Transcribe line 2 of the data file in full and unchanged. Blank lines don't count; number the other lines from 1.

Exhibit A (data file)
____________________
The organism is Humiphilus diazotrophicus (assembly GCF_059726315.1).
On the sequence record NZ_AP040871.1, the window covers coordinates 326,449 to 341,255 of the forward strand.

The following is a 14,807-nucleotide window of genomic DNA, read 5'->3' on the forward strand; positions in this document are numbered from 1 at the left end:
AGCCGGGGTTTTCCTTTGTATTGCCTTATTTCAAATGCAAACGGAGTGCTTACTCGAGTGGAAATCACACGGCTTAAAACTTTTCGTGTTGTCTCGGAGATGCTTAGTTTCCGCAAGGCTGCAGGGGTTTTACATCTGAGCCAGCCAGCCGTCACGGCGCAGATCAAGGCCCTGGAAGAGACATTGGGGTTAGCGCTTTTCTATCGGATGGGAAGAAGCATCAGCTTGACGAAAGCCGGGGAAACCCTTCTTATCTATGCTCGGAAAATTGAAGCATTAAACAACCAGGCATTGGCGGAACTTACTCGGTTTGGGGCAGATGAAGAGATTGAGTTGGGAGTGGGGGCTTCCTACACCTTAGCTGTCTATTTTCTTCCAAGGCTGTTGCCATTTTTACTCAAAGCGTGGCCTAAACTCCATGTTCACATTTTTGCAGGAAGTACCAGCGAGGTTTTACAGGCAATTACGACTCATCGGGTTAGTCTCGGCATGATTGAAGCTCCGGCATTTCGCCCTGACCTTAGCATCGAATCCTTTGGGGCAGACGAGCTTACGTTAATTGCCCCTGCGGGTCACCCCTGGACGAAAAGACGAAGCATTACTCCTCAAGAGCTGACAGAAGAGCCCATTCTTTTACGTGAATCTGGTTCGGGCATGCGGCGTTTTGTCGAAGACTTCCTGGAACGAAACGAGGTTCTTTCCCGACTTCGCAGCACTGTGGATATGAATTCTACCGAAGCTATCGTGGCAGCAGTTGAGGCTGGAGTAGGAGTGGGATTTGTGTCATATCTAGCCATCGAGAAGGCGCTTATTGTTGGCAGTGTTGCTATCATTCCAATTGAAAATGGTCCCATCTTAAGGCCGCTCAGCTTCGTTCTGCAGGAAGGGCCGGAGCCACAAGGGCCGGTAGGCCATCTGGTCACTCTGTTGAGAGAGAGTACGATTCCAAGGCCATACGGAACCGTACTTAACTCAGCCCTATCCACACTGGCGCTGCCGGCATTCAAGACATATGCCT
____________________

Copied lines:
On the sequence record NZ_AP040871.1, the window covers coordinates 326,449 to 341,255 of the forward strand.